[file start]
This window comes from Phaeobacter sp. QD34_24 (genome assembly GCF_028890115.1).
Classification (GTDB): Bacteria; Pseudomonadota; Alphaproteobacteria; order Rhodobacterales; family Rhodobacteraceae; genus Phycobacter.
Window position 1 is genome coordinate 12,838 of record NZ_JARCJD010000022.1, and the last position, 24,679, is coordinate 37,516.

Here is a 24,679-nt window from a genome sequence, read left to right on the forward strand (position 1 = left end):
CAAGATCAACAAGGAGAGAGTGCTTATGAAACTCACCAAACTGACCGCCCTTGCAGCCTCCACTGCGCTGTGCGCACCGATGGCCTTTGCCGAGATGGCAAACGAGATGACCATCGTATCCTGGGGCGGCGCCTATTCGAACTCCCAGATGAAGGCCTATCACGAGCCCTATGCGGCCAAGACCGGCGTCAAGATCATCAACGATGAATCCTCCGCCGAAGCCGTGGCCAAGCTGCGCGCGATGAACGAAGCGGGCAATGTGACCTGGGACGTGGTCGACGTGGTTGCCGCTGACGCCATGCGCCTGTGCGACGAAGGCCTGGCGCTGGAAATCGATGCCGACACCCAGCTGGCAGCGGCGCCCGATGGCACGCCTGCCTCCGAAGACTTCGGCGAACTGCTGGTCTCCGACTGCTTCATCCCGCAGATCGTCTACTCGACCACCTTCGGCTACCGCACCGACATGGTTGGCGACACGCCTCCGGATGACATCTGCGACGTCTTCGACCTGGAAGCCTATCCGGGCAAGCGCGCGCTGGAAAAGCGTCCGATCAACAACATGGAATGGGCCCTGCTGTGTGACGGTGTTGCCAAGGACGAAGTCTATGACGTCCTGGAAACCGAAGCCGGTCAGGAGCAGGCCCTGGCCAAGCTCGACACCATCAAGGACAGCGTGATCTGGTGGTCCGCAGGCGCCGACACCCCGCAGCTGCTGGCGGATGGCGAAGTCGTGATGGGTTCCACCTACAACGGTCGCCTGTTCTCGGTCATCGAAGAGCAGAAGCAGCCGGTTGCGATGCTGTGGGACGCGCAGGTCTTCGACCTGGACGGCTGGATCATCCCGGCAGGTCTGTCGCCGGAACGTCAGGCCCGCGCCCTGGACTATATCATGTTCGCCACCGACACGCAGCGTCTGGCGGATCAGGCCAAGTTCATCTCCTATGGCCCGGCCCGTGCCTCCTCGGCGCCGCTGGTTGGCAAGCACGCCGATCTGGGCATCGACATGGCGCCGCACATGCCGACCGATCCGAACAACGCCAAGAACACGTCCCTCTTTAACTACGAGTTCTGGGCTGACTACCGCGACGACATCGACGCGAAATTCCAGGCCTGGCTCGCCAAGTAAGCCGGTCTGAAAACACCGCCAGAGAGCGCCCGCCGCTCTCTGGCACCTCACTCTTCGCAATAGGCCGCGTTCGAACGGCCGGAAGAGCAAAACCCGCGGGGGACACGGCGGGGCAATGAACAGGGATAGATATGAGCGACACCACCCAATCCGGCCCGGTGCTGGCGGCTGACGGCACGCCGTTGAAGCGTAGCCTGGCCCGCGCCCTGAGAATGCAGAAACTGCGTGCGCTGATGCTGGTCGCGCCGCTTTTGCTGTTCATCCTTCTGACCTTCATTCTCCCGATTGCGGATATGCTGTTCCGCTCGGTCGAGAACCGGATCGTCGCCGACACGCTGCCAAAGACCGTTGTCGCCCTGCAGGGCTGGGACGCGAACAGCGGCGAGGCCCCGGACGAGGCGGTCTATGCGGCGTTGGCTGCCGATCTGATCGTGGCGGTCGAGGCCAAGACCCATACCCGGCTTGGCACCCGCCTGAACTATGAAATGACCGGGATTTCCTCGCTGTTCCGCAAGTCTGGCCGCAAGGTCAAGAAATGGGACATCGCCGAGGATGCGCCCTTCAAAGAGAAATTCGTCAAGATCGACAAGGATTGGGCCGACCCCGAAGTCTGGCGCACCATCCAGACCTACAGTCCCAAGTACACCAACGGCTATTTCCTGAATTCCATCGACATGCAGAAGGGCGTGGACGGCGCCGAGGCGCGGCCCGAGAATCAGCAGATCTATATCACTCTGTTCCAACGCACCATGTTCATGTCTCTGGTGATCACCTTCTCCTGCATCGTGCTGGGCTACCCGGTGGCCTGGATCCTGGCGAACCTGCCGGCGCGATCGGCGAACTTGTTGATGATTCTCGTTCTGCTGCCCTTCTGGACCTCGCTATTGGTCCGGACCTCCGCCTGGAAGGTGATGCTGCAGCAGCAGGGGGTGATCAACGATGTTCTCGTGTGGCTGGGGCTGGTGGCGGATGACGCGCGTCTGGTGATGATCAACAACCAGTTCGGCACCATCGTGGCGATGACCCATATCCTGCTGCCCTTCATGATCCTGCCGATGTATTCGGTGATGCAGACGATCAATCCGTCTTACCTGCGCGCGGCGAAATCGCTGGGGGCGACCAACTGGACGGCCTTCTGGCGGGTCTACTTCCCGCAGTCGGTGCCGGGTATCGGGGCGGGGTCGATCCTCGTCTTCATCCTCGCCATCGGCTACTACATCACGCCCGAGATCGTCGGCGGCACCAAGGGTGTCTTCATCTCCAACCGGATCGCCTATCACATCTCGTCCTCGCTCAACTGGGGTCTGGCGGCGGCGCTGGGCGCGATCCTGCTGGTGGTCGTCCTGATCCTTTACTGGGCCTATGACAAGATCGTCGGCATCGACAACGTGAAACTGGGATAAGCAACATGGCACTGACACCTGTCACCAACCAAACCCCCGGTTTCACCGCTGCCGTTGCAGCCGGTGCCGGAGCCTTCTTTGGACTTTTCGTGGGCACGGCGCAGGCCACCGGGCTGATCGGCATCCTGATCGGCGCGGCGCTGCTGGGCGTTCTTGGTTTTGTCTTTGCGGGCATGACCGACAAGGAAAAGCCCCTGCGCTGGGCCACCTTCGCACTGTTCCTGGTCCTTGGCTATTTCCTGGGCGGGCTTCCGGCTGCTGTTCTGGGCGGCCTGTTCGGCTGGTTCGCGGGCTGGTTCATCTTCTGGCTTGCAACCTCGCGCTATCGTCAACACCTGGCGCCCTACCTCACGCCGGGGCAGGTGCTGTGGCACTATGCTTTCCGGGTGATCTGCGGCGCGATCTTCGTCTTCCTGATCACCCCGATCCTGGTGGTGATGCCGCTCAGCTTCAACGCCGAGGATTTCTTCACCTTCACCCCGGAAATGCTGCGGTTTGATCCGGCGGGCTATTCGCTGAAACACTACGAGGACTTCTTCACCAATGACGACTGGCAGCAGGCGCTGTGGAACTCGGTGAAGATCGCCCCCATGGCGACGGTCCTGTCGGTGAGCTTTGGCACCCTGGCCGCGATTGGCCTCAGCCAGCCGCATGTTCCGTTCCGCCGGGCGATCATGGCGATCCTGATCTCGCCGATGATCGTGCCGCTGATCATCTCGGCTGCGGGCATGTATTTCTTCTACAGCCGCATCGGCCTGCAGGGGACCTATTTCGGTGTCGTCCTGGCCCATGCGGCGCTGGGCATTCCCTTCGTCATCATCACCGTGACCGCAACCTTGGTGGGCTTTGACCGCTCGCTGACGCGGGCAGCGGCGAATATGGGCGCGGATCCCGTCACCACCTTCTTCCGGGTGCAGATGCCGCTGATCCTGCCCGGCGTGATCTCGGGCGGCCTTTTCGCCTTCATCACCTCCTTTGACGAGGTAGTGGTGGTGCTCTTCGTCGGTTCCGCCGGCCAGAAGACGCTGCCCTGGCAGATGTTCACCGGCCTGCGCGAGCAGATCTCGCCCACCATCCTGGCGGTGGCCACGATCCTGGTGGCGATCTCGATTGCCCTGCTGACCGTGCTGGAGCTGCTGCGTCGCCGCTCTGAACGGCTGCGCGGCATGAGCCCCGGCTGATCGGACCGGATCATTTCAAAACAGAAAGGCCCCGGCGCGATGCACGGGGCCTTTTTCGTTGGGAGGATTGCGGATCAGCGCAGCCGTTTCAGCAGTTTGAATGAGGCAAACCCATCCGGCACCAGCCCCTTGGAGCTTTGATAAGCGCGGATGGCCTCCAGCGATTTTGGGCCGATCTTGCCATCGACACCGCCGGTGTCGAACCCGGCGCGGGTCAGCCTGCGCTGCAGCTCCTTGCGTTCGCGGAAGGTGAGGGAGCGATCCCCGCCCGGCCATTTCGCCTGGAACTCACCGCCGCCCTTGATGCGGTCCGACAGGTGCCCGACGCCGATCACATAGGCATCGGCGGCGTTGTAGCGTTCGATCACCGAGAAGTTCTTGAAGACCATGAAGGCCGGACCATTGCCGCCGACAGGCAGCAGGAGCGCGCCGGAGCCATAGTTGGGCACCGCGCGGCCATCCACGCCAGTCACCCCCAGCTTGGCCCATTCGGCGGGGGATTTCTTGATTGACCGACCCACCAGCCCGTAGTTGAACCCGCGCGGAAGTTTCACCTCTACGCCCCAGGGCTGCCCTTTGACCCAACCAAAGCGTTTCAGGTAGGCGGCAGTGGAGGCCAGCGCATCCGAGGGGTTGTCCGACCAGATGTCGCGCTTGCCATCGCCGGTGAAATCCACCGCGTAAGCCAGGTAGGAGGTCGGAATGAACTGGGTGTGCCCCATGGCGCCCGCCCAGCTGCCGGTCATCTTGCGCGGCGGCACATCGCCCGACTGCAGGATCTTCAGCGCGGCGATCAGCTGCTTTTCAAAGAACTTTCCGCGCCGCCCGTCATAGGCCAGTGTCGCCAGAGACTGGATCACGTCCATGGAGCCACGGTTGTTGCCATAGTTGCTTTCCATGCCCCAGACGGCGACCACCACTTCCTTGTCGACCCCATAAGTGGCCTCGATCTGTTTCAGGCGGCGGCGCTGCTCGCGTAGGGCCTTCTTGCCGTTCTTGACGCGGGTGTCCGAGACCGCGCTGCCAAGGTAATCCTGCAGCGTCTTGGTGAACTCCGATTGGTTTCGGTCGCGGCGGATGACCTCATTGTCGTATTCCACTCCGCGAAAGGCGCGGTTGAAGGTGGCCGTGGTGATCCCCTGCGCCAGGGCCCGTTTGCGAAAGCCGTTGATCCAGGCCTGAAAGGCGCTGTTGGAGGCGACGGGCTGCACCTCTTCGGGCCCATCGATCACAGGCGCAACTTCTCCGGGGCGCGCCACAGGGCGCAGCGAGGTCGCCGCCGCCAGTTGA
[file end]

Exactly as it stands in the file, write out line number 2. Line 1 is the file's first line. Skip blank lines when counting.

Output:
Classification (GTDB): Bacteria; Pseudomonadota; Alphaproteobacteria; order Rhodobacterales; family Rhodobacteraceae; genus Phycobacter.